Special Functions Minister Mohd Redzuan Md Yusof claimed he is no longer invited to National Security Council (NSC) meetings on Covid-19.
Speaking to Malaysiakini, the Bersatu lawmaker questioned the government’s handling of the pandemic, especially with regard to the vaccination drive.
“As of now, I am not a member of the NSC. I used to be. I do not know what is going on. The last time I was with NSC was before Hari Raya (Aidilfitri),” he said.
According to Redzuan, he should be part of the discussions as the minister in charge of the National Disaster Management Agency (Nadma).
Conceding that it is Prime Minister Muhyiddin Yassin’s prerogative to decide who should be involved in the decision-making process, the Alor Gajah MP said he is disappointed.
“I am the minister in charge (of Nadma). I mean, if we look at the gazette, I should be looking at it (the Covid-19 disaster).
“It is up to the prime minister. If we want to manage a disaster, then there is a certain way to do it, based on one’s capabilities.
Speculating on his removal, Redzuan said it could be due to the leadership not wanting “too many cooks to spoil the soup” and that he is perceived to be a junior in politics compared with the other ministers.
“Sometimes people look at me as someone who is new in politics. So, they measure my capabilities as someone junior. This is what I think.
“I have never been in the cabinet before Pakatan Harapan (formed the government). The others have been in politics much longer.
“It is up to the prime minister on whether he wants to give the responsibility to the minister who is already in charge or a minister who has more experience in politics,” Redzuan added.
Malaysiakini has contacted the Prime Minister’s Office and Defence Minister Ismail Sabri Yaakob, who oversees NSC, for comment.
At the time of writing, Ismail replied that Malaysiakini should check with the council. However, the members of NSC’s top brass have not responded to queries on this matter.
‘Inconsistency in vaccine approval’
As for the National Covid-19 Immunisation Programme (NIP), Redzuan felt that more could be done.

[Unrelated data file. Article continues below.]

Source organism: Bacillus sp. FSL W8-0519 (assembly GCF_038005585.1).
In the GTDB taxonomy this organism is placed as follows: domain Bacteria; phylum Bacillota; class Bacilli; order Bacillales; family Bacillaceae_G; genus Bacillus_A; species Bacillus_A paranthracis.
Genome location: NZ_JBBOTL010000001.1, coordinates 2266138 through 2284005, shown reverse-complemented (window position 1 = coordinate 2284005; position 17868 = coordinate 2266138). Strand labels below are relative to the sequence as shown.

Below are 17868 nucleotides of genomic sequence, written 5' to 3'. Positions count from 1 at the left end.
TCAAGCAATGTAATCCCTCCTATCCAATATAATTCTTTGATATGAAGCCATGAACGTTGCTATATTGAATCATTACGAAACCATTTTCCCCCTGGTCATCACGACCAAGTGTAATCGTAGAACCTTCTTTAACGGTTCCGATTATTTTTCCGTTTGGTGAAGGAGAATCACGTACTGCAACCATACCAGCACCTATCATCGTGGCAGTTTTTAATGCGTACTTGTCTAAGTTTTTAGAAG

He questioned the decision to accept certain vaccines but not others that have received approval from their countries of origin and the World Health Organization (WHO).
“In Malaysia, we have the law that medicine brought into the country must get approval from the National Pharmaceutical Regulatory Agency (NPRA) or the product can be confiscated.
“But during an emergency, the general should be able to invoke his authority to overrule NPRA.
“For example, if the world can accept vaccines which received the EUL (Emergency Use Listing) from their countries of origin and WHO, we should be using them to have a more diverse supply of vaccines.
“We cannot rely only on Covax and NPRA to approve. Today, there are other vaccines like Sputnik V and Sinopharm,” he added.
Claiming there is inconsistency in the approval process, Redzuan noted how the Sinovac vaccine from China received a conditional nod from NPRA in March.
“Before Sinovac received its recent WHO approval, the vaccine had received EUL from its country of origin. However, there are other vaccines that have EUL from their countries of origin but until today, they are not approved by NPRA.
“We need to be consistent. Why is NPRA not facilitating to add more vaccine supply to what we already have?
“In my opinion, we are now in an emergency. We can invoke our powers over NPRA based on the EUL from the countries of origin and WHO. What is our problem? This is what raises many questions from the perspective of management,” he added.
Utilise existing facilities
Redzuan was also critical of the government’s handling of the inoculation process, including the focus on setting up mega vaccine centres, better known as PPVs.
He said while such facilities might be good for large cities to prevent overcrowding, the government should instead utilise existing facilities nationwide to make it easier for the public to get vaccinated.
“Why do we need to spend hundreds of millions of ringgit to set up mega PPVs, which cost the government a lot of money when we are facing the challenge of a fiscal deficit?
“Why do we need to spend on purchasing new curtains, partitions, tables and chairs to put at these PPVs, when we can mobilise our clinics?
“Pharmaniaga has been the government’s contractor as a logistics company. It can collect all the vaccines and send them to all the outlets, then the people can just go there, bring their documents, get their jab and scan the QR code for records in MySejahtera,” he added.
Furthermore, Redzuan said, the government has immense human resources, which could be mobilised to speed up the NIP.
For example, he said, the Civil Defence Force (CDF), an agency under Nadma, has more than 2.2 million volunteers.
“We can use the CDF. We have the infrastructure, although not as big as other agencies, it would suffice to assist. We can mobilise them to help, and it won’t involve high costs,” he added.
Redzuan revealed that he had raised these issues with the prime minister both “directly and indirectly”. – Malaysiakini